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Book Chapter: Management of nasopharyngeal carcinoma

TitleManagement of nasopharyngeal carcinoma
Authors
Editors
Editor(s):Bernier, J
KeywordsNasopharyngeal carcinoma
Radiotherapy
Chemotherapy
Salvage treatment
Late toxicity
Issue Date2016
PublisherSpringer
Citation
Management of nasopharyngeal carcinoma. In Bernier, J (Ed.), Head and Neck Cancer: Multimodality Management (2nd ed.), p. 445-473. Switzerland: Springer, 2016 How to Cite?
AbstractNasopharyngeal carcinoma is a distinctly radiosensitive and chemosensitive tumor. Best quality radiotherapy is demanded to build up the complex concave high-dose zone for this critical location. Intensity-modulated radiotherapy (IMRT) is advocated; image guidance to ensure setup precision and adaptive re-planning if major deviations from intended dose distribution occur during the treatment course are useful improvements if resources allow. Stringent dose constraint to organs at risk should be attempted to minimize late toxicities. Addition of cisplatin-based concurrent-adjuvant chemotherapy is recommended for patients with stages III–IVB and high-risk stage IIB diseases. Contemporary series using IMRT together with extensive use of chemotherapy reported very encouraging long-term results with locoregional control in excess of 85 % at 5 years; the key remaining problems are advanced T4 disease and distant failure. Further improvement of efficacy by more potent systemic therapy and changing chemotherapy sequence to induction-concurrent is being explored. The plasma level of Epstein–Barr Viral Deoxyribonucleic Acid is a well-established tool for non-keratinizing carcinoma for prognostication and monitoring disease progress. Integrated fluorodeoxyglucose positron emission tomography and computed tomography is useful for excluding distant metastases and posttreatment persistent/recurrent disease. Early detection of failure is critical; and aggressive treatment should be attempted as long survival could be achieved for patients with limited failure. Different salvage methods and reported results are summarized.
Persistent Identifierhttp://hdl.handle.net/10722/220037
ISBN

 

DC FieldValueLanguage
dc.contributor.authorNg, WT-
dc.contributor.authorNgan, RKC-
dc.contributor.authorChan, OSH-
dc.contributor.authorSze, CKH-
dc.contributor.authorChan, JYW-
dc.contributor.authorLee, WMA-
dc.contributor.editorBernier, J-
dc.date.accessioned2015-10-16T06:16:37Z-
dc.date.available2015-10-16T06:16:37Z-
dc.date.issued2016-
dc.identifier.citationManagement of nasopharyngeal carcinoma. In Bernier, J (Ed.), Head and Neck Cancer: Multimodality Management (2nd ed.), p. 445-473. Switzerland: Springer, 2016-
dc.identifier.isbn9783319275994-
dc.identifier.urihttp://hdl.handle.net/10722/220037-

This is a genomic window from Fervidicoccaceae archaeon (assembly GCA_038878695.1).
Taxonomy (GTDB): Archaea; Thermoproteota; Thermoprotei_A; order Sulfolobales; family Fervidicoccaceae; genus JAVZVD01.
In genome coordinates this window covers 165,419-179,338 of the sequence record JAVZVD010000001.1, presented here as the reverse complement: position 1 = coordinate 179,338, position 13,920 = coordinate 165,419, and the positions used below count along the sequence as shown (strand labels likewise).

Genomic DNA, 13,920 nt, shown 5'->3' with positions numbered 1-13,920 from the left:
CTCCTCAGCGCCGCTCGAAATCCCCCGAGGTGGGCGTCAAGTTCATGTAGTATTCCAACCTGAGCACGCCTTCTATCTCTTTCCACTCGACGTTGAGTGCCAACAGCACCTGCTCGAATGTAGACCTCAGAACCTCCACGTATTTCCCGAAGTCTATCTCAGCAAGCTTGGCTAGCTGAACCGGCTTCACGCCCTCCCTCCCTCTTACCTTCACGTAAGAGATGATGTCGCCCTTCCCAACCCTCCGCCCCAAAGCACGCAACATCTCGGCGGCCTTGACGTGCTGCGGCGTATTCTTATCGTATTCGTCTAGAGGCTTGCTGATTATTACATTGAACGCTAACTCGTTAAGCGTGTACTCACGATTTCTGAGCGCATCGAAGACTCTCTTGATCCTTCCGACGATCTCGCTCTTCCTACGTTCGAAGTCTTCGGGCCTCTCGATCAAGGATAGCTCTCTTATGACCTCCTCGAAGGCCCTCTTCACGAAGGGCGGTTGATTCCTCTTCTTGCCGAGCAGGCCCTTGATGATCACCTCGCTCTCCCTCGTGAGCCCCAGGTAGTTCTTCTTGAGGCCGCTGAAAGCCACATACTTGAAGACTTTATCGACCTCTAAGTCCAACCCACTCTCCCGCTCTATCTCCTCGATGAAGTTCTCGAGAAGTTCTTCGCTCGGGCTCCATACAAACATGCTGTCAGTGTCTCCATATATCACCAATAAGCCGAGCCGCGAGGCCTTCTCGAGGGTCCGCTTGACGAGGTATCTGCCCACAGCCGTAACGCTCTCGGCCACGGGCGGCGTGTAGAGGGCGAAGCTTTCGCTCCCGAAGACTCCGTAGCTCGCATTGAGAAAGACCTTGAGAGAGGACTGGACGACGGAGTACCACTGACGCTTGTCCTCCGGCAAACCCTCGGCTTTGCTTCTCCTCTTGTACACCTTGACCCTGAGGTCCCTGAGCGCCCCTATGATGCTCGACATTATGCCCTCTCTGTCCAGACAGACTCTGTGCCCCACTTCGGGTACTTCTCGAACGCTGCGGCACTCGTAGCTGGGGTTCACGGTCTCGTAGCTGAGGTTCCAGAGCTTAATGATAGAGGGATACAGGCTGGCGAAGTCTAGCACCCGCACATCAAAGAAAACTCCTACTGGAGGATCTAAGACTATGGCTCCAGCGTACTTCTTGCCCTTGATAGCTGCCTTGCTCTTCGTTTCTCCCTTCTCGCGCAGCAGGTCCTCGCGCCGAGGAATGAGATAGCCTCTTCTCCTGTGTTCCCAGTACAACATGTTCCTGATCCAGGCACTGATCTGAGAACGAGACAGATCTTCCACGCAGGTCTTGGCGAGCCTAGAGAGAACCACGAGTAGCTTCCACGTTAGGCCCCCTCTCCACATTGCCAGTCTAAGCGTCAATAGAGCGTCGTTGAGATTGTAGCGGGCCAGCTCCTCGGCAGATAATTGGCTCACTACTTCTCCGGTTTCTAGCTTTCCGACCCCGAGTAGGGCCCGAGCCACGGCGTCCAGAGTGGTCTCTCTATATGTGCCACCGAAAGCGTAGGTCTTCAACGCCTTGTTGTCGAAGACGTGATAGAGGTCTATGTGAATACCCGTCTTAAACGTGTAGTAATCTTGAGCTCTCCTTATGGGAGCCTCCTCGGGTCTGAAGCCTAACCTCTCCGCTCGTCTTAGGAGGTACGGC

dc.description.abstractNasopharyngeal carcinoma is a distinctly radiosensitive and chemosensitive tumor. Best quality radiotherapy is demanded to build up the complex concave high-dose zone for this critical location. Intensity-modulated radiotherapy (IMRT) is advocated; image guidance to ensure setup precision and adaptive re-planning if major deviations from intended dose distribution occur during the treatment course are useful improvements if resources allow. Stringent dose constraint to organs at risk should be attempted to minimize late toxicities. Addition of cisplatin-based concurrent-adjuvant chemotherapy is recommended for patients with stages III–IVB and high-risk stage IIB diseases. Contemporary series using IMRT together with extensive use of chemotherapy reported very encouraging long-term results with locoregional control in excess of 85 % at 5 years; the key remaining problems are advanced T4 disease and distant failure. Further improvement of efficacy by more potent systemic therapy and changing chemotherapy sequence to induction-concurrent is being explored. The plasma level of Epstein–Barr Viral Deoxyribonucleic Acid is a well-established tool for non-keratinizing carcinoma for prognostication and monitoring disease progress. Integrated fluorodeoxyglucose positron emission tomography and computed tomography is useful for excluding distant metastases and posttreatment persistent/recurrent disease. Early detection of failure is critical; and aggressive treatment should be attempted as long survival could be achieved for patients with limited failure. Different salvage methods and reported results are summarized.-
dc.languageeng-
dc.publisherSpringer-
dc.relation.ispartofHead and Neck Cancer: Multimodality Management (2nd ed.)-
dc.subjectNasopharyngeal carcinoma-
dc.subjectRadiotherapy-
dc.subjectChemotherapy-
dc.subjectSalvage treatment-
dc.subjectLate toxicity-
dc.titleManagement of nasopharyngeal carcinoma-
dc.typeBook_Chapter-
dc.identifier.emailNg, WT: ngwt1@hkucc.hku.hk-
dc.identifier.emailNgan, RKC: rkcngan@hkucc.hku.hk-
dc.identifier.emailChan, OSH: chansh2@hku.hk-
dc.identifier.emailSze, CKH: henrysze@graduate.hku.hk-
dc.identifier.emailChan, JYW: jywchan1@HKUCC-COM.hku.hk-
dc.identifier.emailLee, WMA: awmlee@hkucc.hku.hk-
dc.identifier.authoritySze, CKH=rp01697-
dc.identifier.authorityChan, JYW=rp01314-
dc.identifier.authorityLee, WMA=rp02056-
dc.identifier.doi10.1007/978-3-319-27601-4_26-
dc.identifier.hkuros265588-
dc.identifier.spage445-
dc.identifier.epage473-
dc.publisher.placeSwitzerland-

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